Mary was born in Lyme Regis in Dorset, England on the 21st of May 1799.
She was one of ten children. The family was poor and Mary didn’t have much of an education. She went to Sunday school and this is where she learnt to read and write.
The Jurassic Coast at Charmouth, Dorset
Mary’s father was a carpenter and collected fossils as a hobby. He often took Mary and her brother Joseph on fossil hunting expeditions. He had a stall on the seafront and sold these finds to tourists who visited the area.
Mary’s father died when she was 11. Mary then took over the family business selling fossils to tourists. She continued to read and learn as much as she could about fossils.
Mary’s discovery of the ichthyosaur
At the age of 12, a year after her father died, Mary made her first major discovery, along with her brother Joseph. Joseph dug up the skull of an ichthyosaur. A few months later, Mary found the skeleton of the ichthyosaur. The ichthyosaur skeleton looked like a big crocodile.
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Other important discoveries
By her early 20’s Mary had taken on the leading role in her family business. She mostly found ammonite and belemnite fossils, and sold these on her stall .
Mary was the inspiration behind the tongue twister “she sells sea shells by the sea shore”. Over the next few years, Mary’s reputation as a brave and intrepid fossil hunter grew as she made more and more impressive finds.
On 10 December 1823, she found the first complete Plesiosaurus . In 1828, she found the first British example of a pterosaur. This looked like a flying dragon.
By 1826 Mary had saved enough money to buy her own house. The house had a glass window front and Mary decided to use this for her own shop. She called her shop “Anning’s Fossil Depot”.
Lots of important people from all around the world, including America, visited Mary’s shop.
Mary’s dog ‘Tray’
Hunting for fossils was often a dangerous and risky business as Mary had to climb the steep cliffs. She always took her dog, "Tray", with her when she went on her fossil hunting expeditions.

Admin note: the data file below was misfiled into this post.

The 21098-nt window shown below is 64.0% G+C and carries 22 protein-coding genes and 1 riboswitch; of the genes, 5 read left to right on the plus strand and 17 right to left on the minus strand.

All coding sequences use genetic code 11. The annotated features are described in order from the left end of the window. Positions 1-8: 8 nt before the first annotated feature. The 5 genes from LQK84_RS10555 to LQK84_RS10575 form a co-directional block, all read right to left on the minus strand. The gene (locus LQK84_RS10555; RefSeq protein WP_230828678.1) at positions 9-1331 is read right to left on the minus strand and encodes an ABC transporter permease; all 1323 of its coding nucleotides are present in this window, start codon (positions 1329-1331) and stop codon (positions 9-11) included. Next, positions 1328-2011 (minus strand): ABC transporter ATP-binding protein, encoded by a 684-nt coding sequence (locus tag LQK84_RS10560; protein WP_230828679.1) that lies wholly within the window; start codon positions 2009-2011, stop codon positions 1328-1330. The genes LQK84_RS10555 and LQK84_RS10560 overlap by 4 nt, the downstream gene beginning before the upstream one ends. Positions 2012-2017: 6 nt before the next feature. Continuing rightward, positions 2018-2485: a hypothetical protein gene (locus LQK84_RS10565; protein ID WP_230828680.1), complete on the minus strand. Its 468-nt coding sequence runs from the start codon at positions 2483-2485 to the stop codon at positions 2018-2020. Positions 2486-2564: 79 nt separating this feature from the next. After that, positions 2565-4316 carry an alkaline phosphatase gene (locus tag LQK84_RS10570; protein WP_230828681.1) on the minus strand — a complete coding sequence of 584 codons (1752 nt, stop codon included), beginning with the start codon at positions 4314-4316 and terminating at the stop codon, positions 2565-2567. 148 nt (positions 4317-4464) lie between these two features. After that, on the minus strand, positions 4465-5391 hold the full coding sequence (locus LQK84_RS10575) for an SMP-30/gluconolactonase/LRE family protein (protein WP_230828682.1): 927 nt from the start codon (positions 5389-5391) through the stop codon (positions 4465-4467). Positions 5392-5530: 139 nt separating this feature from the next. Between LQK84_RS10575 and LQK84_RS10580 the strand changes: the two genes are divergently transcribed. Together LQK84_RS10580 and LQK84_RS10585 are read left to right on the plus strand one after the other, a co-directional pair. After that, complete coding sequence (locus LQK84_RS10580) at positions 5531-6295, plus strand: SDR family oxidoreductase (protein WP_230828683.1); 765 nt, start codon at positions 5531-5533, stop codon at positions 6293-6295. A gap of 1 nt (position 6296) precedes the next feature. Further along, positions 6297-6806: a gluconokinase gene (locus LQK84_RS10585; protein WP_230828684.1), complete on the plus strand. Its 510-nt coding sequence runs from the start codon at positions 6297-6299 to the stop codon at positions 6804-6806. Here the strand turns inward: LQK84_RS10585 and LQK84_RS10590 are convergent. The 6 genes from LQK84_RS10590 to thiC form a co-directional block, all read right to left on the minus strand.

Unfortunately, one day, there was a landslide on the cliff and Mary’s dog Tray was buried underneath, and died. This made Mary sad as he had been her faithful and loyal companion throughout all her fossil hunting expeditions.
An unusual woman
It was a hard time for Mary, as she grew up in a time when women were not allowed to do things such as vote or attend University. She was unable to join the Geological Society of London despite the fact that she was very well known for her findings.
She was friends with many well-known men who were geologists. One of her friends was Henry de la Beche. Mary first knew him when she was a teenager,and he later became one of the most well- known geologists in Britain.
It took until 1829 for Mary to be properly praised for any of her findings.
Drawing from an 1814 paper by Everard Home showing the Ichthyosau- rus platyodon skull found by Joseph Anning in 1811.
Mary stopped working when she became ill and it was too hard for her to do things. She died of breast cancer in 1847 at the age of 47.
Henry De La Beche, who was by then the President of the Geological Society, wrote a eulogy (expression of praise) for her after her death. This was the first one given for a woman, as usually they were only written for members of the society, which didn’t let women join until many years later.
Mary’s fossil hunting work was important. Her work supported the idea that there had been an ‘age of reptiles’.
The Mary Anning Museum has been built in the space where her house used to be.
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